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Depakote, Other Valproate Medications in Pregnancy May Lower Child's IQ

Sep 6, 2011 | Parker Waichman LLP

Depakote and other forms of valproate medications could impact the cognitive ability of children if they are taken during pregnancy, according to a Drug Safety Communication issued by the U.S. Food & Drug Administration (FDA) in June.  The FDA alert was based on epidemiologic studies that show that children born to mothers who took Depakote or similar drugs throughout their pregnancy tend to score lower on IQ tests than children born to mothers who took other anti-seizure medications.

Valproate products are FDA-approved drugs to treat seizures, and manic or mixed episodes associated with bipolar disorder (manic-depressive disorder), and to prevent migraine headaches.   In addition to Depakote, these drugs are also sold under the names Depacon, Depakene, and Stavzor.  They are also sold as generics.

According to the FDA Drug Safety Communication issued on June 30, several published epidemiological studies have indicated that children exposed to valproate in utero have lower cognitive test scores than children exposed to either another antiepileptic drug in utero or to no antiepileptic drugs in utero.  The largest of the studies examined by the FDA was a prospective cohort study conducted in the United States and United Kingdom that found children with prenatal exposure to valproate throughout pregnancy had lower Differential Ability Scale (D.A.S) scores at age 3, compared to those taken alternative medications. The D.A.S. is a measure of cognitive development performed in children who are too young to undergo IQ testing, and generally correlates with IQ scores later in childhood.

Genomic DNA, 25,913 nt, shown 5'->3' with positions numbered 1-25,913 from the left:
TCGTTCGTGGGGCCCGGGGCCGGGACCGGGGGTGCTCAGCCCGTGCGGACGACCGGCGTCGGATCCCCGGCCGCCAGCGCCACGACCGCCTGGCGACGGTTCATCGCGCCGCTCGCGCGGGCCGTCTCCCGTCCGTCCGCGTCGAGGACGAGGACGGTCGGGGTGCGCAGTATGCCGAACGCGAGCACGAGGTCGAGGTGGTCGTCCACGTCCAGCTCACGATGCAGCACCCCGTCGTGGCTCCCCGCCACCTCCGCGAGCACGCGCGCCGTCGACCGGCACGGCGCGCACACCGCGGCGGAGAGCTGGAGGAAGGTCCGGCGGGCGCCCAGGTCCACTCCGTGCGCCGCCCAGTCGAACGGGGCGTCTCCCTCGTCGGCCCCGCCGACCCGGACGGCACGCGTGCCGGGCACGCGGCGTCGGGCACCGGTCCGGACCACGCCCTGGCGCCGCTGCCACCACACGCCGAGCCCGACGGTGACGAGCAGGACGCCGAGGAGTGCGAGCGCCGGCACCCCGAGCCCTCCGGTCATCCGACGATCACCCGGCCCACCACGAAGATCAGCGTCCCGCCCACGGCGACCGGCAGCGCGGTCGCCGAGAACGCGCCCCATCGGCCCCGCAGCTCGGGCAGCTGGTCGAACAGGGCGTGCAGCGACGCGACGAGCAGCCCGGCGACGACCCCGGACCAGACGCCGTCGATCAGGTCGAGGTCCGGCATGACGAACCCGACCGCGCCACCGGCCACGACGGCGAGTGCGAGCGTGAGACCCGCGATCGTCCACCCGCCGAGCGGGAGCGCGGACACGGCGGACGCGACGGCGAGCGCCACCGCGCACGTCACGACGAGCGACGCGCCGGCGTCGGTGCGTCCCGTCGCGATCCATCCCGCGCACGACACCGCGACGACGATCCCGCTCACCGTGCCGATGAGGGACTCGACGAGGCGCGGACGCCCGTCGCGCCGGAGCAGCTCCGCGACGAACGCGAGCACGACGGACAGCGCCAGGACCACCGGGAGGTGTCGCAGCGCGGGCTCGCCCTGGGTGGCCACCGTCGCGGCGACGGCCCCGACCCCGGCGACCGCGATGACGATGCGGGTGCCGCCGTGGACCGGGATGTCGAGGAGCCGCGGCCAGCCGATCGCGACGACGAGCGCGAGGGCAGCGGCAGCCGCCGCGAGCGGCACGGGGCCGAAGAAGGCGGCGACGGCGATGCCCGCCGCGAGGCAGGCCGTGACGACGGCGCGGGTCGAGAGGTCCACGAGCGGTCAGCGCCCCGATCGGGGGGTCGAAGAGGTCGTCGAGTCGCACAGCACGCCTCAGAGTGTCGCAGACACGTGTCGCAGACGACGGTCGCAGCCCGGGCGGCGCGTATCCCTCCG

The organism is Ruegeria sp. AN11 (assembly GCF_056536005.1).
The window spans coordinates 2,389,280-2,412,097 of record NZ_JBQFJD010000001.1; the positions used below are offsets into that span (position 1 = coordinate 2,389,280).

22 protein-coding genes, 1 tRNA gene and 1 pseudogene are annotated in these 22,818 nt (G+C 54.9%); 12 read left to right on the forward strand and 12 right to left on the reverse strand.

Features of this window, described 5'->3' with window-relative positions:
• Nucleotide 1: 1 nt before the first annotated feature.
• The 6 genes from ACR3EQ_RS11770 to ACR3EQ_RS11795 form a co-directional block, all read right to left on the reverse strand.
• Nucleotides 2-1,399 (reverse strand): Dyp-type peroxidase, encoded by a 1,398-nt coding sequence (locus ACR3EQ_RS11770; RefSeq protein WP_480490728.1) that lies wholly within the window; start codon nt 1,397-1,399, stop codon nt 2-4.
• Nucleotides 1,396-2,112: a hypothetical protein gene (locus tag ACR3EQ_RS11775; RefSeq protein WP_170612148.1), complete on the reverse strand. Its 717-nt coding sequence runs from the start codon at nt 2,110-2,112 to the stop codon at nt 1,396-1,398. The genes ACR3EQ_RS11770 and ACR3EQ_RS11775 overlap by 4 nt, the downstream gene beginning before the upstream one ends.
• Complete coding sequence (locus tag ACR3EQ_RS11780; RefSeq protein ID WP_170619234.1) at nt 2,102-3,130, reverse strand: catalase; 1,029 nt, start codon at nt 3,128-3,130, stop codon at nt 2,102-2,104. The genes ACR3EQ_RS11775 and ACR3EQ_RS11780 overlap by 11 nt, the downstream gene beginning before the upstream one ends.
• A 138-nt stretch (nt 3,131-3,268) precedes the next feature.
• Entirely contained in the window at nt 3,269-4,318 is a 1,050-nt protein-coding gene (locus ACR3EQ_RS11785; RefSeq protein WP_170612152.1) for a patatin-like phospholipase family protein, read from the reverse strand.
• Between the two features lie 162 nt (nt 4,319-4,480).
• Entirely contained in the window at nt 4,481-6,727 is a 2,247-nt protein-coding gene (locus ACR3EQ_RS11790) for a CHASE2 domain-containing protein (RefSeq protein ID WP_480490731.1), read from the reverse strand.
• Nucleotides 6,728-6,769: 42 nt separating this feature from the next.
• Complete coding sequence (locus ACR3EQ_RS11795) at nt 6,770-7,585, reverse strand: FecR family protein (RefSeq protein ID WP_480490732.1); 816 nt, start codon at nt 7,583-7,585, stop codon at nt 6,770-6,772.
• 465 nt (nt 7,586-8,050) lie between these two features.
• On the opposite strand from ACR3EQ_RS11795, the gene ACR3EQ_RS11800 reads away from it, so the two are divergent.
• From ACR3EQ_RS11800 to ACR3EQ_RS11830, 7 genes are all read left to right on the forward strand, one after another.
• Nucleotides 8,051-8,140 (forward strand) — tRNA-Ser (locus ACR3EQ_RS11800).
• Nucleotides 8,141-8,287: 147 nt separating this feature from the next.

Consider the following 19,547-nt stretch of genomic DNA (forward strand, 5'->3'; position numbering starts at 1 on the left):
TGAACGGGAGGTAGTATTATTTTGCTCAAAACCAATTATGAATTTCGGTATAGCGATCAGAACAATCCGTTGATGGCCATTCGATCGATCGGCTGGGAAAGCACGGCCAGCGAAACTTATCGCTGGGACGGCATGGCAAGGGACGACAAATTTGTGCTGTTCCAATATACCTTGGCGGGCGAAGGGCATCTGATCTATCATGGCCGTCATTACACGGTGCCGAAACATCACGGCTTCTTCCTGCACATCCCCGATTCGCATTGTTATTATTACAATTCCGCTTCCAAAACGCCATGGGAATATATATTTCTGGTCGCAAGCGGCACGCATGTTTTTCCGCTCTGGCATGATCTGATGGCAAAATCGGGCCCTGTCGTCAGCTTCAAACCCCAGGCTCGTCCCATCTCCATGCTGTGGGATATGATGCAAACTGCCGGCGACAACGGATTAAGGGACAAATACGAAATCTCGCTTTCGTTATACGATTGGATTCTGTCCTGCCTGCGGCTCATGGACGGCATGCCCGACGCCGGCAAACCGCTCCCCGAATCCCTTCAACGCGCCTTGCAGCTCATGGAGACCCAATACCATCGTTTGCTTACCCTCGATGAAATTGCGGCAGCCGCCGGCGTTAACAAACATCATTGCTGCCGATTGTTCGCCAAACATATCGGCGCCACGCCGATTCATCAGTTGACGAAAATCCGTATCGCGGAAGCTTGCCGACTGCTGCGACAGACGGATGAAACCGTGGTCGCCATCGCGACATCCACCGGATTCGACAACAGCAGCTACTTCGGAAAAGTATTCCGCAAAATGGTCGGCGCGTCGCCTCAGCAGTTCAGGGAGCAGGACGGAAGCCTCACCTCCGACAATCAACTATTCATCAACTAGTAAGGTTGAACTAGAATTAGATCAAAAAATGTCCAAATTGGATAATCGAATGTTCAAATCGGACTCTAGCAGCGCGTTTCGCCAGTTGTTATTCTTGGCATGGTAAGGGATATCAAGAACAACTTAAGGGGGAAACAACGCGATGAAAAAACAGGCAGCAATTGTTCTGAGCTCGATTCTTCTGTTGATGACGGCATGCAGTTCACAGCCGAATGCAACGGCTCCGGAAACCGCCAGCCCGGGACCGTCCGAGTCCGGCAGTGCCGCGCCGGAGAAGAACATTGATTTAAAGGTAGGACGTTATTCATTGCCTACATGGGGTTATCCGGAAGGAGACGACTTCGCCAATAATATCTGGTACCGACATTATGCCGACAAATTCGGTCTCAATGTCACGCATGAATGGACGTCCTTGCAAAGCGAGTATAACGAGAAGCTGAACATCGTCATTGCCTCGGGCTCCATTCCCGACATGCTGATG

While all of the studies examining this issue have methodological limitations, the FDA concluded that the weight of the evidence supports the conclusion that valproate exposure in utero causes subsequent adverse effects on cognitive development in offspring.

The FDA advised that the risks and benefits of Depakote and other valproate products should be carefully weighed when prescribing these drugs to women of childbearing age, particularly for conditions not usually associated with permanent injury or death.  If the use of valproate is not essential, alternative medications that have a lower risk to the should be considered in pregnant women and women of childbearing age.  If the decision is made to use valproate in women of childbearing age, effective birth control should be used, the agency said.

This is not the first time adverse effects on fetal development have caused concern about Depakote and other valproate drugs.  In 2009, their association with neural tube birth defects prompted the FDA to warn that women of childbearing potential should only use drugs like Depakote if it is essential to manage their medical condition.   Such drugs are currently classified by the FDA in Pregnancy Category D, which means that there exists positive evidence of human fetal risk.

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